Case Number: BC604381    Hearing Date: January 11, 2018    Dept: 58

Hearing Date:              January 11, 2017

Case Name:                 Fryzer v. Albertini Italian Windows & Floors, LLC, et al.

Case No.:                    BC604381

Motion:                       Motion for Summary Judgment

Moving Party:             Defendant Marco Albertini

Opposing Party:          Plaintiff Joseph Fryzer

Tentative Ruling:      The Motion is granted.

This is an action arising from the purchase of a defective door and window system which failed during a hurricane.  On December 9, 2016, Plaintiff filed the operative First Amended Complaint alleging causes of action for (1) negligence, (2) strict products liability, (3) breach of implied warranty, (4) breach of express warranty, and (5) property damage.

Defendant Marco Albertini moves for summary judgment on the basis that the subject window system was purchased from Albertini-USA, LLC and installed by an independent contractor.  Further, Defendant argues that the evidence merely shows that he was an employee of Albertini-USA such that he is not subject to tortious liability based on acts of the corporation.  Finally, Albertini argues there is no evidence that he is alter-ego of Albertini-USA, LLC.  Defendant’s Request for Judicial Notice in connection with the motion is granted.

Plaintiff concedes that there is no basis for the first, third, fourth, and fifth causes of action.  However, Plaintiff argues that Marco Albertini is liable for the second cause of action for products liability as an alter-ego of Albertini-USA, LLC.

The alter-ego doctrine consists of two components—a unity of interest and ownership between the corporation and individual such that the corporation’s separate personality no longer exists, and an inequitable result if the individual were not held liable.  “Before a corporation’s obligations can be recognized as those of a particular person, the requisite unity of interest and inequitable result must be shown.”  (Leek v. Cooper (2011) 194 Cal.App.4th 399, 411.)  To analyze alter ego liability, courts consider a number of factors, including the commingling of funds and other assets, the holding out by one entity that it is liable for the debts of the other, identical equitable ownership, use of the same offices and employees, use of one as a mere shell or conduit for the affairs of the other, inadequate capitalization, disregard of corporate formalities, lack of segregation of corporate records, and identical directors and officers.  (Sonora Diamond Corp. v. Superior Court (2000) 83 Cal.App.4th 523, 538-539.)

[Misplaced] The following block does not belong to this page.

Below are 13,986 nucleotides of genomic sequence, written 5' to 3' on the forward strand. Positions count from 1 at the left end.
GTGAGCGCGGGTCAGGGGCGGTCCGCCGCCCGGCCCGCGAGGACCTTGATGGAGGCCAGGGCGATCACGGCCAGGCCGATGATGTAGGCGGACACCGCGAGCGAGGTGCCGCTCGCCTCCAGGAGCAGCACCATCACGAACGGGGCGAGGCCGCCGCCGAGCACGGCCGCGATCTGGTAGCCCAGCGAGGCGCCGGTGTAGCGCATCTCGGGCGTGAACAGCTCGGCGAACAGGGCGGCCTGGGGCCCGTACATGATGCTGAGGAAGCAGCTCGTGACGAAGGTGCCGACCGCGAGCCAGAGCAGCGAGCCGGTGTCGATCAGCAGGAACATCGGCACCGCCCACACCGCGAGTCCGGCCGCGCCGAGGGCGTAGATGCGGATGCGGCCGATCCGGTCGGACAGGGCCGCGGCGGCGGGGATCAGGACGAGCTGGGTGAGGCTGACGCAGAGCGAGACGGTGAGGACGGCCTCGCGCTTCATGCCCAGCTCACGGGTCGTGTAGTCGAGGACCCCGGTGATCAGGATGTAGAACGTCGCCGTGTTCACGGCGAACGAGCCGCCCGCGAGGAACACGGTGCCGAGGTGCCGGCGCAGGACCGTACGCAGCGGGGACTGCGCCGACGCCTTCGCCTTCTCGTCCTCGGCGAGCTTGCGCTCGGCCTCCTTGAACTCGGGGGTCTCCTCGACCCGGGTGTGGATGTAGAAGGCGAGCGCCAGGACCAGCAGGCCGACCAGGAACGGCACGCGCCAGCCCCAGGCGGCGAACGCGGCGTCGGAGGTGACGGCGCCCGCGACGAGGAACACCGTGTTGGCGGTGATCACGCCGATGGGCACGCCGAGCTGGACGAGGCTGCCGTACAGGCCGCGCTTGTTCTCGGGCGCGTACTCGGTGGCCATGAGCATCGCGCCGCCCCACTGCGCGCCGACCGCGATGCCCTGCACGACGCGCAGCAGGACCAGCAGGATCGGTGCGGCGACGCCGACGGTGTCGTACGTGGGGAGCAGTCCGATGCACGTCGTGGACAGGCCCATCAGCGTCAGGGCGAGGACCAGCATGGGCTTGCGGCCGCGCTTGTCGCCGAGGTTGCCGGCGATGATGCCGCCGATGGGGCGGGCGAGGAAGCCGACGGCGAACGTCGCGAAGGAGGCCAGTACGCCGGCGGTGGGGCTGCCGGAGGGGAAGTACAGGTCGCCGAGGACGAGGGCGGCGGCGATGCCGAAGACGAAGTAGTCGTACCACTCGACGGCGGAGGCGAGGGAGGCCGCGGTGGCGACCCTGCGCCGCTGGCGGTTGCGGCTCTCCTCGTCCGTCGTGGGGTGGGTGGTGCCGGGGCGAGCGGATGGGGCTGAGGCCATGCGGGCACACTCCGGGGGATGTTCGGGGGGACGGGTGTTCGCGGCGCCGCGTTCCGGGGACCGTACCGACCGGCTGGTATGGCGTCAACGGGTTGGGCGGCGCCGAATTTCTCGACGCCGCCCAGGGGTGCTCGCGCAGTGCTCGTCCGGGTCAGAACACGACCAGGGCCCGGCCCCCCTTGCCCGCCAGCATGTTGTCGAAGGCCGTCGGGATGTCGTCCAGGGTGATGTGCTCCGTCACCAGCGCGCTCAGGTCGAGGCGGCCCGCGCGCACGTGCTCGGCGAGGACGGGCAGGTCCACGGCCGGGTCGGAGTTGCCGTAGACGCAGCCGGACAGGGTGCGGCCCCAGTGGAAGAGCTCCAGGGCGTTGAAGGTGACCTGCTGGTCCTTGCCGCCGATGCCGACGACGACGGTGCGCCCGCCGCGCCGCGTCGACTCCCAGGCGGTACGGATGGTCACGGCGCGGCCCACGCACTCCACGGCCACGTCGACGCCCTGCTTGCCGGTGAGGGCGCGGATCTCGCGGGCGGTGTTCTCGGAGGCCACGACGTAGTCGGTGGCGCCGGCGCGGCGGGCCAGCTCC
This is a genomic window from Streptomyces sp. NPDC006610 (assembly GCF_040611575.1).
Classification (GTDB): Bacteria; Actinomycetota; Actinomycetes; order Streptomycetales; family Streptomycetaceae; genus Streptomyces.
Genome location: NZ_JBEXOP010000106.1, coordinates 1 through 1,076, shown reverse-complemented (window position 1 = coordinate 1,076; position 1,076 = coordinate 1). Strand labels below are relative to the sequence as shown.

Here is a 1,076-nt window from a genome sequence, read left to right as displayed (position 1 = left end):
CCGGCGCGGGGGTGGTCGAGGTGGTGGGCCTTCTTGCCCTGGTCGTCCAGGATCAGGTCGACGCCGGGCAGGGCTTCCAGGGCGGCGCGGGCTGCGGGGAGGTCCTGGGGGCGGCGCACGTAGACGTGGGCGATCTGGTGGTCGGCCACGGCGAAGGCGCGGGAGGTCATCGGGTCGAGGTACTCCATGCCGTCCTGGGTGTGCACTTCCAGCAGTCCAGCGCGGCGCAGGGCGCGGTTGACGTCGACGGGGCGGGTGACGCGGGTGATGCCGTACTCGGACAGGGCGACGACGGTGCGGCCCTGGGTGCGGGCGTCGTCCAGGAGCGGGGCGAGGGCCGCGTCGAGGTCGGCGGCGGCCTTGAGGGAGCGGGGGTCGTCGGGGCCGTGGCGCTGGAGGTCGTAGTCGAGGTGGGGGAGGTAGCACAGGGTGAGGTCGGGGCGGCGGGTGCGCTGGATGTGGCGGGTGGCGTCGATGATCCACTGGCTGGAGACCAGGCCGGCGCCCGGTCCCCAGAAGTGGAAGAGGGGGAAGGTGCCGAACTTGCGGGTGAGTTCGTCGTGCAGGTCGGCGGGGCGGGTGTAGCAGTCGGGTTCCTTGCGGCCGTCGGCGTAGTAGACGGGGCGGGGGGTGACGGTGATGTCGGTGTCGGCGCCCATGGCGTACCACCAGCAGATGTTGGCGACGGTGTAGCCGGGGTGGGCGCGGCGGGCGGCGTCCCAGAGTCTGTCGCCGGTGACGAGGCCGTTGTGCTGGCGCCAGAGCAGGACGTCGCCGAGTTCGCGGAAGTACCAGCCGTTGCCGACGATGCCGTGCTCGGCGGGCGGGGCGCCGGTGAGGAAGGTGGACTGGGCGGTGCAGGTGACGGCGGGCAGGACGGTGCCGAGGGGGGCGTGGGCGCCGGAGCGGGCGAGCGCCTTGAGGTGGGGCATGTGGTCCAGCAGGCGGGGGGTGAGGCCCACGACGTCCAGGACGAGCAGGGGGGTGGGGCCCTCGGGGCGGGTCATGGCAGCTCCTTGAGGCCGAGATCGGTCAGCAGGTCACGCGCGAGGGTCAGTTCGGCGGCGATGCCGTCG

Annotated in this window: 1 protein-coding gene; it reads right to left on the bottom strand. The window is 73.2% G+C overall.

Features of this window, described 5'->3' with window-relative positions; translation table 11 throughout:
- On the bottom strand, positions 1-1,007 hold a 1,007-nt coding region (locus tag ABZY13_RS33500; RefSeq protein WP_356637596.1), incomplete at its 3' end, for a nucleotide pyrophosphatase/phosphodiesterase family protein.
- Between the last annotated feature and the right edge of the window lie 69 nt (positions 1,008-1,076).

Here, the Court finds that the evidence presented by Plaintiff does not raise a triable issue as to alter-ego liability.  Plaintiff argues that Marco Albertini is the alter-ego of Alberitni-USA, LLC because (1) Marco was a director of Albertini-USA (Plaintiff’s Separate Statement of Undisputed Fact ¶ 2), (2) he negotiated the door and window contract with Plaintiff (Plaintiff’s Separate Statement of Additional Fact ¶ 2), and (3) Albertini-USA is now insolvent such that there would be an inequitable result were the doctrine not applied.  (See Defendant’s Separate Statement of Undisputed Fact ¶ 3.)  Even if taken as true, the Court finds that these facts are not sufficient for a trier of fact to find alter-ego liability.  Plaintiff has produced no substantial evidence that would establish a unity of interest.  That Marco was a director of Albertini-USA and that he negotiated a contract are of little consequence in this regard standing alone. Any other conclusion would gut the basic rules that govern corporations.  Possibly, down the road, the landscape in this regard might change one way or another.

Marco Albertini’s Motion for Summary Judgment is granted.

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